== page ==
EgyptMassive street protests erupted in Tunisia in late December, which ended the 23-year reign of dictator Zine El Abidine Ben Ali. Fueled largely by an Internet-connected youth movement, the protests were partly a reaction to the publication by WikiLeaks of documents from U.S. diplomatic cables that revealed pandemic corruption by the ruling party, as well as government oppression that included arrests of lawyers, journalists, and political opponents. Another spark helped to ignite the revolt was the dramatic protest by Mohamed Bouazizi, who publicly set himself on fire on December 17 because of frequent government confiscation of his produce in his street vendor’s business and the government’s refusal to issue him the required vendor permits.

An operation run by the Bureau of Alcohol, Tobacco, Firearms and Explosives (ATF) known as Project Gunrunner has been implicated, albeit indirectly so far, in the December 2010 murder of Border Patrol Agent Brian Terry by alleged bandits in Arizona, reports the president of the Law Enforcement Officers Advocates Council Andy Ramirez in a new piece for the Liberty News Network. Now, Agent Terry’s family wants answers and the Justice Department is apparently engaged in what critics are calling a “cover up.”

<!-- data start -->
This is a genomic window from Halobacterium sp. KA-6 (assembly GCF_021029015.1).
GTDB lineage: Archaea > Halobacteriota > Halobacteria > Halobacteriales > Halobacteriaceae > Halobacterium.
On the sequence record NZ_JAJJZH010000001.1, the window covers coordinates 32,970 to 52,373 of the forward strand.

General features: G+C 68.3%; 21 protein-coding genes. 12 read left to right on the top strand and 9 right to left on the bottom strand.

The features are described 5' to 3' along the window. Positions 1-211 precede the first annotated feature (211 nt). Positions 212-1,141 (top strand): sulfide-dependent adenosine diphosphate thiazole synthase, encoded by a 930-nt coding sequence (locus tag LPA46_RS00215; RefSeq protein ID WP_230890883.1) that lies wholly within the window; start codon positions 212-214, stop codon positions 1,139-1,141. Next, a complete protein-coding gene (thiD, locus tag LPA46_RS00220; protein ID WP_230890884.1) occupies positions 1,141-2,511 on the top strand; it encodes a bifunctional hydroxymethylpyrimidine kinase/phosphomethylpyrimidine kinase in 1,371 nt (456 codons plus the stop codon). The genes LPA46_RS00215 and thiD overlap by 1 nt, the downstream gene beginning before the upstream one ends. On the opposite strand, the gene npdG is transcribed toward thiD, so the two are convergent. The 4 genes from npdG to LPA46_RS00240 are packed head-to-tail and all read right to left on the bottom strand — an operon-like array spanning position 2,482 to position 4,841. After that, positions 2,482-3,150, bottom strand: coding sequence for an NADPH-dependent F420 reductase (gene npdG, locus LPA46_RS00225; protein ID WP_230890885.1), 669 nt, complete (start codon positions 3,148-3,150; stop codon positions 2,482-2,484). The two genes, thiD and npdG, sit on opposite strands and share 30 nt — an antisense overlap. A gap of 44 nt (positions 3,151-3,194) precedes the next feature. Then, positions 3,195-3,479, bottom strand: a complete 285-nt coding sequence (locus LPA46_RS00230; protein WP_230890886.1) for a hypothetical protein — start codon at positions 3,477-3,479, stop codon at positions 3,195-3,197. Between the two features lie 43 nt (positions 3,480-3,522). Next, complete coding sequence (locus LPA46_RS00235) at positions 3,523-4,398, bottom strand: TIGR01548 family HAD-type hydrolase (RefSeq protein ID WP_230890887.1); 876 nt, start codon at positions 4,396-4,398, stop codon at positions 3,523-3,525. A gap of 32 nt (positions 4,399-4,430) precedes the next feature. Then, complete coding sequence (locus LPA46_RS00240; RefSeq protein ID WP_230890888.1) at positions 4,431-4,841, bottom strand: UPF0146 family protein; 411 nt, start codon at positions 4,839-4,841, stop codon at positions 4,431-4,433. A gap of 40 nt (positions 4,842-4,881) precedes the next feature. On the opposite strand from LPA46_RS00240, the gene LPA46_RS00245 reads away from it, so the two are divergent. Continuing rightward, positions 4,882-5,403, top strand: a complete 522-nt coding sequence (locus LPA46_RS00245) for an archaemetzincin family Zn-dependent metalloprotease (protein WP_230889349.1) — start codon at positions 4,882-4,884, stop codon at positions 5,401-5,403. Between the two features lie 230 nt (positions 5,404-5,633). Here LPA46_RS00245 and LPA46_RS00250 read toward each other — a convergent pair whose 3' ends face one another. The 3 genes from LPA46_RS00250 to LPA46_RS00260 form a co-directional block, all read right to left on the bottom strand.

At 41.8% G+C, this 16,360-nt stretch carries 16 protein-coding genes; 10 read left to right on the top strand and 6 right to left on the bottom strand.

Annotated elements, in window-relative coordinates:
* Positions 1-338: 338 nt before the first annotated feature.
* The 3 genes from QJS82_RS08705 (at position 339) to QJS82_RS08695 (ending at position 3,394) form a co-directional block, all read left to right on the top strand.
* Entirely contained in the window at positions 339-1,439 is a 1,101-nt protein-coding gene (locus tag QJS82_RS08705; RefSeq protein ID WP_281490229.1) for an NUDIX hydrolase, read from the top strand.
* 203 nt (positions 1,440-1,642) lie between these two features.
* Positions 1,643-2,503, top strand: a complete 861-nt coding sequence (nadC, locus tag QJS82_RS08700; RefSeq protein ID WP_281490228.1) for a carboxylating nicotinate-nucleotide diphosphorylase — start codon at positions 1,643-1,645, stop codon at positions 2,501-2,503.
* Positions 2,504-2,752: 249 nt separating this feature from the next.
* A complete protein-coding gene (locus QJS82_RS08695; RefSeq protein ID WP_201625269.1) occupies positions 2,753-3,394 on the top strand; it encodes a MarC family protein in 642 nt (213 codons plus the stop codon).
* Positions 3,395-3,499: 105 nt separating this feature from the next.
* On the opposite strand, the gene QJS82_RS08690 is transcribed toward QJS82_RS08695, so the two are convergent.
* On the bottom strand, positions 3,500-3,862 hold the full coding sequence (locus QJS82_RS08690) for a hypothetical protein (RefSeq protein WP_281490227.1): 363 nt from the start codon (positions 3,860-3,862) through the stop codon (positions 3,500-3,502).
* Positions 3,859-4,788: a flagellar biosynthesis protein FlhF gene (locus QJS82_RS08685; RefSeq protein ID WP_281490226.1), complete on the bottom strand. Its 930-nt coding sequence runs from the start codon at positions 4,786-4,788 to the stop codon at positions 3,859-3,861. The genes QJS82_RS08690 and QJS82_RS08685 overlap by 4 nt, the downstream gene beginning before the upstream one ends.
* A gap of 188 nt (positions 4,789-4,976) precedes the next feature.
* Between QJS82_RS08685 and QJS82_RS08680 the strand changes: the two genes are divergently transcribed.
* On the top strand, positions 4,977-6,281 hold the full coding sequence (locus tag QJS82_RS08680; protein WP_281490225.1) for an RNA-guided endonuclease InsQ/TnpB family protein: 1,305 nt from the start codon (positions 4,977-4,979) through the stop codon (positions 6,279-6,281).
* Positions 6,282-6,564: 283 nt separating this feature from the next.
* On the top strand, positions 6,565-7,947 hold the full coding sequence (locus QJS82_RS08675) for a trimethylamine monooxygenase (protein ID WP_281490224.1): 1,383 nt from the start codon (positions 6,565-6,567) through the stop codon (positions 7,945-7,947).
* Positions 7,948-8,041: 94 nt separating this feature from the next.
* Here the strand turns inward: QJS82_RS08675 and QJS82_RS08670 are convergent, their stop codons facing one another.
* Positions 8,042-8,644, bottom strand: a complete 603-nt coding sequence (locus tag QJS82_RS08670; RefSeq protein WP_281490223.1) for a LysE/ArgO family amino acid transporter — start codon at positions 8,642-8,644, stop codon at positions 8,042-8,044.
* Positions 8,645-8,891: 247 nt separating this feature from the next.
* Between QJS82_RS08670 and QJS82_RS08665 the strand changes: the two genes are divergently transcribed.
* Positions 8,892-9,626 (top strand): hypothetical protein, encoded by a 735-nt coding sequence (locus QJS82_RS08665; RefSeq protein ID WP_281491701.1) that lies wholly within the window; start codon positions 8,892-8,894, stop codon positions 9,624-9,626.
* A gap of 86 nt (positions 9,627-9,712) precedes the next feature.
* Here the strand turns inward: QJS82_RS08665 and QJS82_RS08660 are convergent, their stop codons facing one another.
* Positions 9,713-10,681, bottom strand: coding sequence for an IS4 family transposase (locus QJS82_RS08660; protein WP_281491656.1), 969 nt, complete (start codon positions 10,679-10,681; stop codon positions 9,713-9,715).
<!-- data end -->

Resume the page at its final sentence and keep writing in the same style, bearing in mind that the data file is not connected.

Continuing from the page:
In a developing story, Fox News has learned that four Americans aboard a yacht hijacked by Somali pirates have been killed. Two of the Americans, Scott and Jean Adam, were the owners of the yacht, and the other two, Phyllis Macay and Bob Riggle, were their friends. The Adams were running a Bible ministry and distributing Bibles to schools and churches in remote villages in a number of areas.

Conservative pundit Glenn Beck has recently made assertions on his Fox News program that Google played a significant role in the Egyptian revolution. Naturally, he was labeled a conspiracy theorist and rumors spread that he advocated boycotting Google, though he has explicitly stated that it was not his intent to provoke a boycott against the company.

Last week, the Arizona State Senate passed a bill, in a 21-8 vote, that could make Arizona the first state to challenge federal overreach into the Interstate Commerce Clause of the U.S. Constitution. It also penalizes federal agents attempting to violate the law. S.B. 1178 states that all goods grown or made in the State, and all services performed within it “are not subject to the authority of Congress under its constitutional power to regulate commerce among the several states."